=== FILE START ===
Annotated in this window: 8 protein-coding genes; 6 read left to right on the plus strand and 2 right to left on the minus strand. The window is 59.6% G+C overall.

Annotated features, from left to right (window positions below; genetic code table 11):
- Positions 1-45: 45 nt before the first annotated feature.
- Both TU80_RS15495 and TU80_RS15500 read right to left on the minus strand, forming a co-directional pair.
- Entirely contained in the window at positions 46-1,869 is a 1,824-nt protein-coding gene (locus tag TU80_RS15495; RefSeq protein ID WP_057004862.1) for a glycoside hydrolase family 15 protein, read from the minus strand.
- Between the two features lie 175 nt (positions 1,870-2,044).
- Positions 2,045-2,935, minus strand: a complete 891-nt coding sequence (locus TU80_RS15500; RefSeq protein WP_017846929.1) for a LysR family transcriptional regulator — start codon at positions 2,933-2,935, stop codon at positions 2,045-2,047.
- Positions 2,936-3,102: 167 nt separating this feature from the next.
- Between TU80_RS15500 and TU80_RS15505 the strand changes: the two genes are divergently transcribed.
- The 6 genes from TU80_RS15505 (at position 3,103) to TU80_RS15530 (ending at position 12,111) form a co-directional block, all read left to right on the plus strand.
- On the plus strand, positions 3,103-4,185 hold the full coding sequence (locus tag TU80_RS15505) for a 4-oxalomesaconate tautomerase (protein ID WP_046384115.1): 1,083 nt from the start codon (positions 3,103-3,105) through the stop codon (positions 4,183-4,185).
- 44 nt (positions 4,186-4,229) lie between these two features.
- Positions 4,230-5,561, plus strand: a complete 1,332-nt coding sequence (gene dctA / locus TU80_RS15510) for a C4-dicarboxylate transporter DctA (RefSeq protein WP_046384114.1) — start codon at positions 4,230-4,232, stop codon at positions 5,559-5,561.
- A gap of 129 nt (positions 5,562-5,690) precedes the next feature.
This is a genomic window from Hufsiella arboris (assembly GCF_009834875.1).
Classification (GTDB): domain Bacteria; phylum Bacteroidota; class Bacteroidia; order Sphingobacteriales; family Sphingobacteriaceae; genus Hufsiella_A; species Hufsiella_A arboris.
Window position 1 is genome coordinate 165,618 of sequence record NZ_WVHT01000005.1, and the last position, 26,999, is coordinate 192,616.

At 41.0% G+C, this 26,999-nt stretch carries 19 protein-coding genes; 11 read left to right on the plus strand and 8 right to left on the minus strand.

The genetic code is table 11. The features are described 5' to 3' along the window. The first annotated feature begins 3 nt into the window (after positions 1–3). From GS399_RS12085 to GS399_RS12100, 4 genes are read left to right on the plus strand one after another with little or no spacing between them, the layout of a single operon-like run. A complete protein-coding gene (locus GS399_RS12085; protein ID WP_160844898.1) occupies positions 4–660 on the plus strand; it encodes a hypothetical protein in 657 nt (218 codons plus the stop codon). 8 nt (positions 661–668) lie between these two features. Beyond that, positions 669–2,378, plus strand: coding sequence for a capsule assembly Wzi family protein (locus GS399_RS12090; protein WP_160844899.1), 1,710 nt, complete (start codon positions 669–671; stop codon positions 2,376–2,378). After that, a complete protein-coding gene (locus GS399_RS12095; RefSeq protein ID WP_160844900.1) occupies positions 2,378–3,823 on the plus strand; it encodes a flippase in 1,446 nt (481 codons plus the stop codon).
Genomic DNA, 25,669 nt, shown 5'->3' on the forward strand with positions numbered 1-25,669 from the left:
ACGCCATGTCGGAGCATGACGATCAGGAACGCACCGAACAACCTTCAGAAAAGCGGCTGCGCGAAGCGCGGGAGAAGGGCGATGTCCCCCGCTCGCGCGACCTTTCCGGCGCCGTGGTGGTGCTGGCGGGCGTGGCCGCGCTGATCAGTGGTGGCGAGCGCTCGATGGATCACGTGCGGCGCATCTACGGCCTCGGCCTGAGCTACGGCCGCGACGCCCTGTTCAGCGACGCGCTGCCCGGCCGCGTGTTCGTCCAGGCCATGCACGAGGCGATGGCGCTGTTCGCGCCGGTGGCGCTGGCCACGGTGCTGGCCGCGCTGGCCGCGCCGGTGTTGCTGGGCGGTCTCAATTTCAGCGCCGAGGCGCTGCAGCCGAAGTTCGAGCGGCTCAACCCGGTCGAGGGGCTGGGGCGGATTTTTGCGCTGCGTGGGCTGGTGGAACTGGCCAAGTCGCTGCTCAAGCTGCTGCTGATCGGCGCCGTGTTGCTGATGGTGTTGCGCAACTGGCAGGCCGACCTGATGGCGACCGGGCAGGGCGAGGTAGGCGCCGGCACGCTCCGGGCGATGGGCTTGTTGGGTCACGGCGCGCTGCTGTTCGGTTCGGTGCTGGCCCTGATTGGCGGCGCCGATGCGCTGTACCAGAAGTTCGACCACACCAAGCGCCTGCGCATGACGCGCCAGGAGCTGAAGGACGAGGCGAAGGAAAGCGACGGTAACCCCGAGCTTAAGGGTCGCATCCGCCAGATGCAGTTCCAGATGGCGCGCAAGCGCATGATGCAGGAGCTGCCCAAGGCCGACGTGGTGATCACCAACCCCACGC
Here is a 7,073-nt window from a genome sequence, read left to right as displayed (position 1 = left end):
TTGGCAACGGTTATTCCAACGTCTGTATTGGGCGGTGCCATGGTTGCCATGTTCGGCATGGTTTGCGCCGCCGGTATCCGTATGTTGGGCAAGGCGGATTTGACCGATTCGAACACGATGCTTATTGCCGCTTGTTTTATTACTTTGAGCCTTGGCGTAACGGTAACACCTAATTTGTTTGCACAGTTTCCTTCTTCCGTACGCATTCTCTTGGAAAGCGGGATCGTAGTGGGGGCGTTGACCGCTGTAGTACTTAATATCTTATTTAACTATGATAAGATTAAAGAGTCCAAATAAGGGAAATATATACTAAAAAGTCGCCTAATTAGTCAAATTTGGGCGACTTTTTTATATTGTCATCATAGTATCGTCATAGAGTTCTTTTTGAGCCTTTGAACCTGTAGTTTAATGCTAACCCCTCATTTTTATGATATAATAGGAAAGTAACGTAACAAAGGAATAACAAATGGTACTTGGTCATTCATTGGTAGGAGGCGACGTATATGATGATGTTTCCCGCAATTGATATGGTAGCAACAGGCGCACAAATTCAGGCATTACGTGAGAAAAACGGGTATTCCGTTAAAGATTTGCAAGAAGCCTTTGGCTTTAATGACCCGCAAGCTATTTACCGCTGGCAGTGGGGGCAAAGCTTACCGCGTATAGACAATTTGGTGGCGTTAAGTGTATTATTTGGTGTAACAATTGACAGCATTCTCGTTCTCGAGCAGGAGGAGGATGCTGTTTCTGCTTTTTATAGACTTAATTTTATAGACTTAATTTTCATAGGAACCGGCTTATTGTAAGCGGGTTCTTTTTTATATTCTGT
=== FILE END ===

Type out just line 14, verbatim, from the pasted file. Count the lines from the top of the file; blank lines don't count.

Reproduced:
- A gap of 129 nt (positions 5,562-5,690) precedes the next feature.